The Democratic Alliance’s Lennit Max believes his fourth attempt at the party’s Western Cape provincial leadership may finally prove to be successful when the DA heads to its elective congress in October.
On Wednesday, the DA announced Max as one of the nominated candidates for the top position in the province alongside current acting leader Bonginkosi Madikizela and Cape Town mayoral committee member Anda Ntsodo.
“I am optimistic about my chances. I’m in it to win it. I’ll work hard to make sure that I get it,” he told the Mail & Guardian this week.
“I’ve got the ability to attract and connect with people, with the majority of voters in the Western Cape. I am popular with them. I know them and they know me,” he said.
Although the names of the candidates were only officially announced this week, Max and Madikizela were seen as the frontrunners, having already started their campaigning earlier this month.
Madikizela is believed to enjoy the support of Western Cape Premier Helen Zille and the conservative wing of the party. He is also tipped to have the backing of the Western Cape metro region, the largest of the province’s regions.
Max, on the other hand, has had volatile relationships with Zille and former Western Cape leader Patricia de Lille. In 2015 he accused Zille of spying on him and using black leaders to her own advantage. That same year, Max’s supporters were accused of revolting against De Lille after she beat him in the contest to become provincial leader.
A senior DA member told the M&G that it was still unclear which of the party’s leaders would rally behind Max.
“I can’t even say who the DA leader Mmusi Maimane would back … Max is a bit of a maverick,” the senior member said. “He’s a difficult one to locate.”
Despite his confidence, Max suffered a setback earlier this month when the Western Cape metro regional congress elected Grant Twigg as its leader. Twigg has publicly declared his intention to back Madikizela at the party’s provincial congress.
Max admitted that, even though the urban vote was likely to be split between Madikizela and himself, gaining the backing of city dwellers was not the main focus of his campaign. Instead, he said, he would try to rally the support of largely overlooked rural DA members.
“Before I actually accepted the nomination, I went through the province and consulted with structures to determine the need for a new leadership. They indicated, especially in the rural areas, that the current leadership had neglected them since they were elected in office in 2015,” he said.
“So they requested to make me leader and I duly accepted the nomination after consultation. I’m a person with a calibre that is needed in the rural areas. I am a person for the people.”
His confidence was matched by that of Madikizela, who also told the M&G that he had far-reaching influence in the province.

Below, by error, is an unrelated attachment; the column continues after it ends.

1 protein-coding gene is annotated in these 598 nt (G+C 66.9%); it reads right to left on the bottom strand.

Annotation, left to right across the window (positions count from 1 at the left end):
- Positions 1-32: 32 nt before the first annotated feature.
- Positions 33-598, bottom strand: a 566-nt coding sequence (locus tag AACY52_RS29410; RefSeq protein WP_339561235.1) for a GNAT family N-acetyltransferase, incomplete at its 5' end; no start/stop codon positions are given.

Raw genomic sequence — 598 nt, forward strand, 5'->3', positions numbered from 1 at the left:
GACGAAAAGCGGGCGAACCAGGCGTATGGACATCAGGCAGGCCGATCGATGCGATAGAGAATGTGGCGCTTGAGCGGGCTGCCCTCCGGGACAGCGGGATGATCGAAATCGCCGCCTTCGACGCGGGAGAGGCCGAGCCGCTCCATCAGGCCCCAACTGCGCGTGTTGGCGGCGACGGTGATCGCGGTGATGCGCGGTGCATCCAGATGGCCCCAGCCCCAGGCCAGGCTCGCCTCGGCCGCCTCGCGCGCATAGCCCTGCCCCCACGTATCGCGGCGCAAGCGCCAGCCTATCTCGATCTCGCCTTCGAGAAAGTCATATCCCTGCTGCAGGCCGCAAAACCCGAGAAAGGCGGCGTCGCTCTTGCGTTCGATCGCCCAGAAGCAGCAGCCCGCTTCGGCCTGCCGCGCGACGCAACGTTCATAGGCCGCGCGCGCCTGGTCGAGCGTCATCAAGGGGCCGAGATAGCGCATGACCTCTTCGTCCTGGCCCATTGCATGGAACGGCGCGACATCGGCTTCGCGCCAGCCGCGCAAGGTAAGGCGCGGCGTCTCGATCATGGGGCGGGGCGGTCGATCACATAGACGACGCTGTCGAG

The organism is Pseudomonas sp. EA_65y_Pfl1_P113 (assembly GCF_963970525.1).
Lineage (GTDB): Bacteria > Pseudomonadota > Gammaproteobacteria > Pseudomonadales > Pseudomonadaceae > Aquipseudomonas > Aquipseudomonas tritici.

“My support comes from regions across the board. These are members of the party I’ve interacted with for the last 10 years. They know my strengths and they have confirmed their belief in me,” Madikizela said.
Although the DA has control of a number of metros across the country, Cape Town is its main stronghold. Other metros such as Nelson Mandela Bay, Tshwane and Johannesburg are run through coalitions that have been characterised by motions of no confidence and mistrust between parties.
This week, the ANC in Johannesburg took DA mayor Herman Mashaba and council speaker Vasco da Gama to the South Gauteng High Court, asking it to order Da Gama to place motions of no confidence against himself and the mayor on the council agenda.
The matter was struck off the roll because of a lack of urgency, but the ANC has threatened to continue its crusade and may approach the Constitutional Court on the matter.
Max said, even though the Western Cape was the DA’s stronghold, the party ran the risk of running the province in a coalition in 2019 if it failed to increase its support.
“Our political business is to grow our votes. If you don’t have a leader who can connect with people, we will lose in 2019. An Ipsos survey showed that, in the Western Cape, [support for] the DA dropped from 63.3% in 2016 to 47% in 2017,” he said. “Which means, if we went to election right now, the Western Cape will go into coalition government, which we don’t want to happen.”
According to the senior DA member, the party in the Western Cape was falling behind on its preparations for the 2019 national elections.
“Ultimately, the Western Cape is a lost cause and they’ve got a lot of work to do in terms of 2019 because there’s still a lot of uncaptured DA voters in the Western Cape. Despite it being a stronghold, there’s [still] so many people in Western Cape we need to vote for the DA,” the senior party member said.
Whoever is elected as leader of the province stands a greater chance of being selected as the party’s premier candidate for 2019. But both Madikizela and Max were coy when asked about their aspirations to occupy the position once Zille departed from office.
“For now I am concentrating on my goal, which is to become the leader. Who knows, I may die before I get to that point [the 2019 elections]. So I’ll cross that bridge when I get there. It’s not my focus right now, but I’m not saying it’s not my goal,” Max said.
Said Madikizela: “Honestly, that’s not why I’m standing, but I know some people are standing because of that. I have my own secret wish and it’s not the premiership.”